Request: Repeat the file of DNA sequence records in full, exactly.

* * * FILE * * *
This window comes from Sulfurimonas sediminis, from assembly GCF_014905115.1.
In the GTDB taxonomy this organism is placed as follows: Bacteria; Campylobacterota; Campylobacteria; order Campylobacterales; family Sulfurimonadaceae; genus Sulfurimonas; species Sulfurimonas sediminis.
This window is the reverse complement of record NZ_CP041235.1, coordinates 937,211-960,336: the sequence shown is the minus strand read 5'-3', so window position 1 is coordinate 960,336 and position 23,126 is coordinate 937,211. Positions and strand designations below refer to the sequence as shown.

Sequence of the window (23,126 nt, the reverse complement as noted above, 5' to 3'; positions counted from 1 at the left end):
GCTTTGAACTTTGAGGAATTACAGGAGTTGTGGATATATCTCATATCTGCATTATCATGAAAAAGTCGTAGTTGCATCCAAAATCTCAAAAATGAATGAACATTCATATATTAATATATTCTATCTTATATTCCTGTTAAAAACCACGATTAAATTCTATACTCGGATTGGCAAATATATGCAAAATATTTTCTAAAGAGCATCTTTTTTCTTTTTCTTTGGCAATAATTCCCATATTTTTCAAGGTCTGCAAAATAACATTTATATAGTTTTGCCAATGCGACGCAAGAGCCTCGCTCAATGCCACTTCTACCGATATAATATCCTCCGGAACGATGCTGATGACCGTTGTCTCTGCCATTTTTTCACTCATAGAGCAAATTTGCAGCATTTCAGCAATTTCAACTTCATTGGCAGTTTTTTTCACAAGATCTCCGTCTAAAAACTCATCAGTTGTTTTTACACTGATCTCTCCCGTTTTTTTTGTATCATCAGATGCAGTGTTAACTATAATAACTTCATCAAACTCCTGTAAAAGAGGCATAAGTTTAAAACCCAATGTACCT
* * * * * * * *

This window comes from Sulfurimonas sediminis, from assembly GCF_014905115.1.
In the GTDB taxonomy this organism is placed as follows: Bacteria; Campylobacterota; Campylobacteria; order Campylobacterales; family Sulfurimonadaceae; genus Sulfurimonas; species Sulfurimonas sediminis.
This window is the reverse complement of record NZ_CP041235.1, coordinates 937,211-960,336: the sequence shown is the minus strand read 5'-3', so window position 1 is coordinate 960,336 and position 23,126 is coordinate 937,211. Positions and strand designations below refer to the sequence as shown.

Sequence of the window (23,126 nt, the reverse complement as noted above, 5' to 3'; positions counted from 1 at the left end):
GCTTTGAACTTTGAGGAATTACAGGAGTTGTGGATATATCTCATATCTGCATTATCATGAAAAAGTCGTAGTTGCATCCAAAATCTCAAAAATGAATGAACATTCATATATTAATATATTCTATCTTATATTCCTGTTAAAAACCACGATTAAATTCTATACTCGGATTGGCAAATATATGCAAAATATTTTCTAAAGAGCATCTTTTTTCTTTTTCTTTGGCAATAATTCCCATATTTTTCAAGGTCTGCAAAATAACATTTATATAGTTTTGCCAATGCGACGCAAGAGCCTCGCTCAATGCCACTTCTACCGATATAATATCCTCCGGAACGATGCTGATGACCGTTGTCTCTGCCATTTTTTCACTCATAGAGCAAATTTGCAGCATTTCAGCAATTTCAACTTCATTGGCAGTTTTTTTCACAAGATCTCCGTCTAAAAACTCATCAGTTGTTTTTACACTGATCTCTCCCGTTTTTTTTGTATCATCAGATGCAGTGTTAACTATAATAACTTCATCAAACTCCTGTAAAAGAGGCATAAGTTTAAAACCCAATGTACCT